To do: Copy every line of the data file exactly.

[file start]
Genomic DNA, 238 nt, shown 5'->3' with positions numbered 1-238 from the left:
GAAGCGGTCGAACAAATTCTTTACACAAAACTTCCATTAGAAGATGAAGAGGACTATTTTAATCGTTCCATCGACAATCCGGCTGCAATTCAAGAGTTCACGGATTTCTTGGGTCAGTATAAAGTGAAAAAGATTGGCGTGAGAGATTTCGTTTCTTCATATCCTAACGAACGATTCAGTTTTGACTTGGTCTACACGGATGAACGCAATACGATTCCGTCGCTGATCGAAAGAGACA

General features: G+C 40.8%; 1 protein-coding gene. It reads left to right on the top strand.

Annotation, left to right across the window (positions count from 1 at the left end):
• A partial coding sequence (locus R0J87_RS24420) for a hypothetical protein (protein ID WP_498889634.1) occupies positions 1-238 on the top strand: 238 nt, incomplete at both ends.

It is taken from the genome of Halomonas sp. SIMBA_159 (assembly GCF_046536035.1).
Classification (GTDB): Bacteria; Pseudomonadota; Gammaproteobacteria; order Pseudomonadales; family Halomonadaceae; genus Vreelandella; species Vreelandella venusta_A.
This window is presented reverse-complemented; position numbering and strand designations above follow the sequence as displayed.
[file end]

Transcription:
Genomic DNA, 238 nt, shown 5'->3' with positions numbered 1-238 from the left:
GAAGCGGTCGAACAAATTCTTTACACAAAACTTCCATTAGAAGATGAAGAGGACTATTTTAATCGTTCCATCGACAATCCGGCTGCAATTCAAGAGTTCACGGATTTCTTGGGTCAGTATAAAGTGAAAAAGATTGGCGTGAGAGATTTCGTTTCTTCATATCCTAACGAACGATTCAGTTTTGACTTGGTCTACACGGATGAACGCAATACGATTCCGTCGCTGATCGAAAGAGACA

General features: G+C 40.8%; 1 protein-coding gene. It reads left to right on the top strand.

Annotation, left to right across the window (positions count from 1 at the left end):
• A partial coding sequence (locus R0J87_RS24420) for a hypothetical protein (protein ID WP_498889634.1) occupies positions 1-238 on the top strand: 238 nt, incomplete at both ends.

It is taken from the genome of Halomonas sp. SIMBA_159 (assembly GCF_046536035.1).
Classification (GTDB): Bacteria; Pseudomonadota; Gammaproteobacteria; order Pseudomonadales; family Halomonadaceae; genus Vreelandella; species Vreelandella venusta_A.
This window is presented reverse-complemented; position numbering and strand designations above follow the sequence as displayed.